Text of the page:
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January 8, 2021

As magazine publishers know, USPS mail is moving slowly, and there are few signs the backlog will be cleared up soon. To call the USPS mail flow situation a perfect storm would be an understatement.

Starting things off was record mail-in voting for this election season. Following very closely on the heels of this was record volume of e-commerce shopping and package delivery for the holidays – driven by the pandemic and consumers’ desire to shop online rather than in person.

Holiday package delivery was then increased by spillover volume from private carriers, including FedEx and UPS. These agencies, for example, cut off deliveries for some retailers so they could meet the Christmas Eve delivery deadline, and subsequent new orders had to go through the USPS. They also managed surge by raising rates and capping volume, both of which shunted more volume over to the Postal Service. USPS hired more seasonal workers and expanded Sunday and holiday delivery to meet demand, but there weren’t enough aircraft, trucks, or employees to handle the volume.

Another significant factor has been the cost-cutting initiatives undertaken by Postmaster General Louis DeJoy. These initiatives, including a limitation on practices like overtime hours and extra mail delivery trips, began to slow mail flow starting in the summer (click here to view an enlarged version of the graph at left). By August, periodicals had an on-time delivery rate of 69 percent, an eight percentage-point drop in a matter of weeks. Performance rebounded over the fall and then fell again during the holiday season. It stood at 54 percent for the week of Dec. 12, 2020, the most recent Postal Service data available.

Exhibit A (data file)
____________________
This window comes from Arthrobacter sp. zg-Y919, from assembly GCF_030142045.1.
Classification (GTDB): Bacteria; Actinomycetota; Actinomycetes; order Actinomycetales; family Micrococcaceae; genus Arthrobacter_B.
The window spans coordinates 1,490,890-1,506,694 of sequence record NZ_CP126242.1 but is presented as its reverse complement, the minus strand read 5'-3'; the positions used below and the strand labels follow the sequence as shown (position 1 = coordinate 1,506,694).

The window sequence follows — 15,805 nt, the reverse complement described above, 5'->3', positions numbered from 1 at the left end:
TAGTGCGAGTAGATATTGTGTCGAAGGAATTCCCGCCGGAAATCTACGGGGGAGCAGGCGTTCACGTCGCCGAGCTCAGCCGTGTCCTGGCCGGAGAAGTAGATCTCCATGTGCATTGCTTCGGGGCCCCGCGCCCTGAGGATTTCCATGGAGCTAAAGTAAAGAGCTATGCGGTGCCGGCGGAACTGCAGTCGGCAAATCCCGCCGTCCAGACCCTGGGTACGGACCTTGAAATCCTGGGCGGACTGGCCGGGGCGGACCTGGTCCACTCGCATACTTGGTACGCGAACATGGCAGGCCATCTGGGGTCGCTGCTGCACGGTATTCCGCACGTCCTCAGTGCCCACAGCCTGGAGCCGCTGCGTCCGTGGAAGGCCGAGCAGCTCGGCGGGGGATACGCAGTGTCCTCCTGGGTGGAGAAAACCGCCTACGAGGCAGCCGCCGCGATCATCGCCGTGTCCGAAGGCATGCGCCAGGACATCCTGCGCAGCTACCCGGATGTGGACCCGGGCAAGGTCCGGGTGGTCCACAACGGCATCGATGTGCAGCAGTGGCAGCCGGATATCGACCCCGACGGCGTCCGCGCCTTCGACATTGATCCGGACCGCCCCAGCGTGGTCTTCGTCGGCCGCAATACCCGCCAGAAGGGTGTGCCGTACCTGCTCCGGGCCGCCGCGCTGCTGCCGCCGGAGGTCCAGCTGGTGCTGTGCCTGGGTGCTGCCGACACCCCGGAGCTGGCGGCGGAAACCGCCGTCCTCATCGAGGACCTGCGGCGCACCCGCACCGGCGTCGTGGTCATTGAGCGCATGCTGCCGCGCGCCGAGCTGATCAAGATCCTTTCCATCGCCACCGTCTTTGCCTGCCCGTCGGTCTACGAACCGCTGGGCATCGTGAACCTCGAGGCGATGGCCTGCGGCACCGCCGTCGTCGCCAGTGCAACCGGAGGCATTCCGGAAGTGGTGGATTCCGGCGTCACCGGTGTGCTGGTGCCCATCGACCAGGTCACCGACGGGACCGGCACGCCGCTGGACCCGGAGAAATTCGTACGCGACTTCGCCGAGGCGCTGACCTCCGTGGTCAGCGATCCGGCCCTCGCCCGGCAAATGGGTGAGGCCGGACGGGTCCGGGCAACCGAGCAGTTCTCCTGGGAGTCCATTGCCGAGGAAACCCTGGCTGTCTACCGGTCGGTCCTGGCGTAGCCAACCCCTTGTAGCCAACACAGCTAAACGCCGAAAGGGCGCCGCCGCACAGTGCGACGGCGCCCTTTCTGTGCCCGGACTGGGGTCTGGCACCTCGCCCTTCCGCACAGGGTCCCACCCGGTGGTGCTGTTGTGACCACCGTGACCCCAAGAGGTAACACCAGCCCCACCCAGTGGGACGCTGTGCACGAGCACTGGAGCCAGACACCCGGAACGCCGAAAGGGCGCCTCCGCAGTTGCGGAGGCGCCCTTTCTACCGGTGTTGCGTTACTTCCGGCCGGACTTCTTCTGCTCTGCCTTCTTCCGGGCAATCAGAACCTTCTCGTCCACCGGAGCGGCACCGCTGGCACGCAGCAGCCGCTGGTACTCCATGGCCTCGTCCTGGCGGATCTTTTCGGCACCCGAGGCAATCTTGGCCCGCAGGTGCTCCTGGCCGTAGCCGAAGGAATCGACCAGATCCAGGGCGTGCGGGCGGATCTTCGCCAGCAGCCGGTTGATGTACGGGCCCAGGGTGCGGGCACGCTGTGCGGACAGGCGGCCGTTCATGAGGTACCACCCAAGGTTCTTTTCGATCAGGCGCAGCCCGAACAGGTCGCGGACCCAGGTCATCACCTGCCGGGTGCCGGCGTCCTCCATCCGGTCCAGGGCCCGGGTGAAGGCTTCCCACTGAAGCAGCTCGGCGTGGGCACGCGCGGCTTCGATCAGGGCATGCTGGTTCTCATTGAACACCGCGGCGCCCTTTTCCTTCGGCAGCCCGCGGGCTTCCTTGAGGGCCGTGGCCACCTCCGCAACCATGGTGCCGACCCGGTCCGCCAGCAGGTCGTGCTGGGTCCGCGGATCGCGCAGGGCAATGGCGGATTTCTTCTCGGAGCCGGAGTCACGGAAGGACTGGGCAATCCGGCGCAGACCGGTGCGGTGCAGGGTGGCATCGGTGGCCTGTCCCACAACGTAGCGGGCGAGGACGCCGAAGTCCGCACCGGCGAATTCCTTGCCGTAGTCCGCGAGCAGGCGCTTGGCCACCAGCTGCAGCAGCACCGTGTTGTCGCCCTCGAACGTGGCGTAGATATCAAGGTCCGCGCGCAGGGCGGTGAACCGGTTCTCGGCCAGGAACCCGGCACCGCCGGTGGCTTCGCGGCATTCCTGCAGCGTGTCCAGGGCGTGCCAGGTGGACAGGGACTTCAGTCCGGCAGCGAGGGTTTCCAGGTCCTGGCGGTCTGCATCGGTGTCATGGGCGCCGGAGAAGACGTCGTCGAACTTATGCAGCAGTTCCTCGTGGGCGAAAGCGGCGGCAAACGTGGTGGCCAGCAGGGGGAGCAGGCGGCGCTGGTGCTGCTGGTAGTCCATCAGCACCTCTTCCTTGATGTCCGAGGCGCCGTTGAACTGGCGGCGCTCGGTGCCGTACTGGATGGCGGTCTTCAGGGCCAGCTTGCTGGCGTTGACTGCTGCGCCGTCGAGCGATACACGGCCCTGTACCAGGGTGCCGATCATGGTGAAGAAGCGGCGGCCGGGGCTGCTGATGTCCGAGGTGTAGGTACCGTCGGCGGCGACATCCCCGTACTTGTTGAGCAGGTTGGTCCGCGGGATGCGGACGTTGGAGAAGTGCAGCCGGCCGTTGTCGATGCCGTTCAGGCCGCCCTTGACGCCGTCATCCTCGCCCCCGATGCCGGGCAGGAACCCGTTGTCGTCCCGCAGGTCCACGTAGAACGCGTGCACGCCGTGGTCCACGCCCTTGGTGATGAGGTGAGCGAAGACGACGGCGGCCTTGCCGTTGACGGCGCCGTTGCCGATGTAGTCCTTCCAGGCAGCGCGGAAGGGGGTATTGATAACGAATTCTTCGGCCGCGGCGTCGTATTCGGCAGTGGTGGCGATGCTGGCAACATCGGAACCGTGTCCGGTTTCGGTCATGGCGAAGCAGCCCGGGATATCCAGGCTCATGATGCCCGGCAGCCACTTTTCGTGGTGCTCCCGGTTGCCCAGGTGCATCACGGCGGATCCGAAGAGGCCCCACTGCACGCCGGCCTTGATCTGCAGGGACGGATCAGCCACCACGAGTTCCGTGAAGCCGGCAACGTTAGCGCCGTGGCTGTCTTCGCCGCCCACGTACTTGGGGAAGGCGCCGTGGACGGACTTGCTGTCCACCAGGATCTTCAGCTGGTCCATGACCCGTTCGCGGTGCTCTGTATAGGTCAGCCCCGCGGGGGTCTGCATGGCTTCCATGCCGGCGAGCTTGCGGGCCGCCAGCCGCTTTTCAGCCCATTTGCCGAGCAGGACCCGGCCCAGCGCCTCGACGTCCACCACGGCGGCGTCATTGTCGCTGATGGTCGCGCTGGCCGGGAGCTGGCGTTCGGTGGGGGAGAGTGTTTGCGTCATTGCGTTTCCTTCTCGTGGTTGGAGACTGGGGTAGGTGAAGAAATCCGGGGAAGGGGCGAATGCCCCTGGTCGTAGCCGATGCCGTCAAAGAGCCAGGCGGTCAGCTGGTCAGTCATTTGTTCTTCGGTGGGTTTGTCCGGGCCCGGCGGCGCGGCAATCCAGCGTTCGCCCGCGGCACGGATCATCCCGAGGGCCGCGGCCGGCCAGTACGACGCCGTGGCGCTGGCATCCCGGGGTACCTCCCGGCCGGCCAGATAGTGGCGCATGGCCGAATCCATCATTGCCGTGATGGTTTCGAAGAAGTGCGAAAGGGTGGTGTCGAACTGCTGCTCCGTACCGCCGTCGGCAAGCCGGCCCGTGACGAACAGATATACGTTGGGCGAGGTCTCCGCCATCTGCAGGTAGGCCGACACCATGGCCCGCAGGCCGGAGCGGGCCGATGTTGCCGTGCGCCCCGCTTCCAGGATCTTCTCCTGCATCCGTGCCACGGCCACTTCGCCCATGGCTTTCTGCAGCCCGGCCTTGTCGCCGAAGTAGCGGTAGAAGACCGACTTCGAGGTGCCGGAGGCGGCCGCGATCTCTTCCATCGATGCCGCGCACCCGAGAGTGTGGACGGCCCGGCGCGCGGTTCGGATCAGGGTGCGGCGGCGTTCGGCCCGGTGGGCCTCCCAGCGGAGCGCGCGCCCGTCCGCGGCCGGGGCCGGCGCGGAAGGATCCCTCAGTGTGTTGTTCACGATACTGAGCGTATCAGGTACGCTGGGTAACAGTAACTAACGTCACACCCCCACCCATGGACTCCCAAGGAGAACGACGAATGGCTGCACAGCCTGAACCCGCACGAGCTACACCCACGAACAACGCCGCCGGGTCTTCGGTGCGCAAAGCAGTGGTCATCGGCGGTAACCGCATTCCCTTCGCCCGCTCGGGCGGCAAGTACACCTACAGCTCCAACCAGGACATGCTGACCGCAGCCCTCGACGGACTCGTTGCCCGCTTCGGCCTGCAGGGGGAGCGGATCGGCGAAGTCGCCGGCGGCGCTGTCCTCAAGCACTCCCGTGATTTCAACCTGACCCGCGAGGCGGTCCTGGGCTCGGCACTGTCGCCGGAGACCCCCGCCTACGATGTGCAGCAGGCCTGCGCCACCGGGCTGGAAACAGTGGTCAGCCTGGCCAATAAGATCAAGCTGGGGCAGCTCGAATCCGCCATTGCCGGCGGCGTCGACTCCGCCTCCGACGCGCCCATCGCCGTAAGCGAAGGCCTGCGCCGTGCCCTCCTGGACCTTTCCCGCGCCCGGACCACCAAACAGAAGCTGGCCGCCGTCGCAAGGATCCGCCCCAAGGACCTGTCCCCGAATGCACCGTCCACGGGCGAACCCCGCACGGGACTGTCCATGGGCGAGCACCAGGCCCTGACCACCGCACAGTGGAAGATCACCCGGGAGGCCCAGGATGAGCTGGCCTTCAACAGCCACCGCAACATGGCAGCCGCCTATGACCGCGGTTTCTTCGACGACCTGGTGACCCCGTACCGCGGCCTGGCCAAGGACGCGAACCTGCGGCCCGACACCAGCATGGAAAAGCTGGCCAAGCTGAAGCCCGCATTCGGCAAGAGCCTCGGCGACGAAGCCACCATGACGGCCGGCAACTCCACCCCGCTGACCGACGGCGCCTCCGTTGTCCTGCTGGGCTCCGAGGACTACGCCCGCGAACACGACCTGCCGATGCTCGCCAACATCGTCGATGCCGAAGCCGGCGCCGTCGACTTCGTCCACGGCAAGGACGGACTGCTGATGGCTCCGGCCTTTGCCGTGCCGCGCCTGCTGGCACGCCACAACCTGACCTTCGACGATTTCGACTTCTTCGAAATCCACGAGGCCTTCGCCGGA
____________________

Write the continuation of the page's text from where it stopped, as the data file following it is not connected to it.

Lastly, there is the impact of coronavirus on the USPS workforce. According to the American Postal Workers Union, approximately 19,000 workers were in quarantine at the end of 2020 after becoming infected or exposed to the virus. Nearly 30,000 of the Postal Service’s 644,000 workers tested positive for COVID-19 last year, according to the Postal Service.  

Although the USPS continues to work around-the-clock to address this historic volume, the agency has not offered a timeline for getting back to standard mail flow. If you need specific assistance regarding your mail delivery, please contact your Publisher Services team. We will do what we can to help and advise.